Legacy/wildlife clumps must be left in larger clearcuts

Selection Harvesting

During the past ten years there has been an increase in uneven-aged management on private woodlands in Nova Scotia through selection harvesting. The concept of uneven-aged management is not a new one: some woodlands have been maintained in an uneven-aged condition for generations. To many people it is regarded as an alternative to clearcutting, but it very much depends on the species- and age-structure of the forest in which you are working. Uneven-aged management can be carried out at either the stand- or woodland- level.

Harvesting processor working in a selection harvest


Some woodland owners prefer to retain a continuous forest canopy to protect the soil and regeneration from the drying effects of wind and sunlight, and from erosion during heavy rain. There may also be better opportunities to conserve habitat for some species of wildlife. Many woodland owners appreciate the visual appearance of selection harvesting since this harvesting method does not usually create large openings. Selection management also has the added advantage of maintaining a larger proportion of growing stock in higher-value trees, and it is not necessary to maintain as many young trees as in even-aged management. Good trees of higher value can be maintained as long as the owner wishes, since they do not need to be harvested all at once as with an even-aged system.

Uneven-aged management can be challenging for woodland owners who are used to even-aged management. It requires adequate planning and a good knowledge of the tree species, age structure and ground conditions of your woodland. And it is a flexible, dynamic, intensive method of managing your woodland, if the conditions are suitable.

It is important to get to know the ages of the trees on your woodland, particularly if you are considering selection management. Trees that seem different in height and diameter may be nearly the same age. This may be especially true if a woodland has been high-graded in the past, when only the largest and best trees were removed.

An uneven-aged stand contains at least three age classes of trees. Each age class is separated from others by 15 to 20 years, depending on tree species. A stand containing 80 year-old red spruce and hemlock, 50 year-old balsam fir and a mix of regeneration that is at least 30 cm in height, is an example of an uneven-aged stand.

Checking tree heights in a selection harvest



The best way to determine the approximate age of a tree is through the use of an increment borer, as discussed in Module 1 of this home-study series. Using the borer, a core sample can be taken from a tree and the growth rings counted. It should be noted that obtaining a core sample from hardwood trees can be difficult, and the ring count is not always reliable.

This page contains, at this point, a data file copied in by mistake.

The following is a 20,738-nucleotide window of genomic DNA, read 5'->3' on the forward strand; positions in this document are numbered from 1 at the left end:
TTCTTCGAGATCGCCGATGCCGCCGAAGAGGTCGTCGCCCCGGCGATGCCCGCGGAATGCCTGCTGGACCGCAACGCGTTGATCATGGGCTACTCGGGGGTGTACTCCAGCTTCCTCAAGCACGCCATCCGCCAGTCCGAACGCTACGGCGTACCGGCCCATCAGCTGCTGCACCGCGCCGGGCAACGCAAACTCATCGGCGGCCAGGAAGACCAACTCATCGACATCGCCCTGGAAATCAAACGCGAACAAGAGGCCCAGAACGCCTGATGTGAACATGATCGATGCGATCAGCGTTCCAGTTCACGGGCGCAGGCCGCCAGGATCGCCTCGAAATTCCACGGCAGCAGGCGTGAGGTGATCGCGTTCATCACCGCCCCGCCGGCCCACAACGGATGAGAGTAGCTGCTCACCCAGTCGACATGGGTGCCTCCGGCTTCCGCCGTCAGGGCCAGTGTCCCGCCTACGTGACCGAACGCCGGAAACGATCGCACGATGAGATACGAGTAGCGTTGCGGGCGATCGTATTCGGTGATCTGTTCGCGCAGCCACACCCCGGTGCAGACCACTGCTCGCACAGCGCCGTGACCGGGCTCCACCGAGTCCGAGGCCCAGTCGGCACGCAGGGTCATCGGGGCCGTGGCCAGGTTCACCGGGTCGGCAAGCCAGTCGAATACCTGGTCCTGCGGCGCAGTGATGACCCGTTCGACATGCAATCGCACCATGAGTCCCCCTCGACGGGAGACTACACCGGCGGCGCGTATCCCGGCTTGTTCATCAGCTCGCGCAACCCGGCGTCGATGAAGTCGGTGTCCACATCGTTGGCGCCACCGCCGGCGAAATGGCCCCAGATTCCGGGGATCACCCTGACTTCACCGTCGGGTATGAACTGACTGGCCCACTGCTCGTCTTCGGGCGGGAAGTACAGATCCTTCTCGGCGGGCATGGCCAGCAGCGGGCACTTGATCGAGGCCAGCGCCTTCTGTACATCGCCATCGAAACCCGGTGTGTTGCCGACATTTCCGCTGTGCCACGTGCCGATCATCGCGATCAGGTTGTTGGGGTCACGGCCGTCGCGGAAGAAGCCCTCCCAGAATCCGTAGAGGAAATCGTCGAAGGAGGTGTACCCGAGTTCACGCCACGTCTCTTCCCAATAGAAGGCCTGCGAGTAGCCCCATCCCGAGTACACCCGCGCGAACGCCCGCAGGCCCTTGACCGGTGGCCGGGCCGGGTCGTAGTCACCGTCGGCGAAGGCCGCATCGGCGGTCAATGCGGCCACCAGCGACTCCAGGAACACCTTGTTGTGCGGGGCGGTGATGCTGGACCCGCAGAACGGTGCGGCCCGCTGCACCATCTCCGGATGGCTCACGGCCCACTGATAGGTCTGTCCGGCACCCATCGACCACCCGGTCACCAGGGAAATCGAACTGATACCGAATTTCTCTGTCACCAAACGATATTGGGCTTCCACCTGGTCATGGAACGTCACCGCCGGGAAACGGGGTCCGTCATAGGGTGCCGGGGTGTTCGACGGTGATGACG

There are two types of selection harvesting: single- tree selection and group selection. The ways in which they maintain an uneven-aged forest condition are different, but the objective of both methods is the same: to maintain a permanent, but irregular cover over a forest area.

Single-tree selection

When individual trees are harvested throughout a stand or woodland, it is called single-tree selection. Done properly, this can be one of the most expensive types of harvest because of the high costs of wood extraction. If harvesting is to be done mechanically, trails will need to be cut to allow access by the processor and forwarder. These trails often regenerate aggressively after harvesting.

It is important to plan your selection harvesting carefully, particularly with the single-tree method. In some cases, trees are marked by forest professionals prior to cutting, which increases the chances of a successful treatment. During single- tree selection harvesting it is often tempting to cut only the largest and best quality trees for market. This poorly-informed process is called high- grading, and can leave woodlands in degraded condition. It is also termed selective harvesting.

Recently completed single-tree selection harvest

Ideally, a proportion of trees of all sizes and ages are harvested during selection management, in order to maintain balanced age classes. If you are uncertain about how to proceed with a single-tree selection harvest, you should request assistance from a forest professional.

Many woodland owners carry out selection management on their own, using a chainsaw for felling and a farm tractor or skidder for extracting the wood. Horses and oxen can also be used. Skillful trail layout is important for efficient wood extraction.

Group Selection

A less expensive and popular uneven-aged management method is called group selection harvesting. Instead of harvesting trees throughout a stand or woodland, groups or clumps of trees are harvested, with extraction trails joining them. Once a group of trees has been harvested, the area is left to regenerate naturally. In some cases, fill planting may be necessary if regeneration is not satisfactory. Group selection is particularly successful in managing for high-quality hardwoods.

Completed group selection in hardwood

The group selection method is an excellent way of ensuring that a woodland is never over-harvested. With careful planning and proper timing, small patches of trees can harvested at regular intervals. If your objective is to harvest trees at age 60 every five years, and if adequate regeneration is ensured, you could harvest one-twelfth of your forest area every five years under the group selection system. And because the harvesting work is concentrated in designated areas (preferably marked in advance), felling and extraction costs are reduced.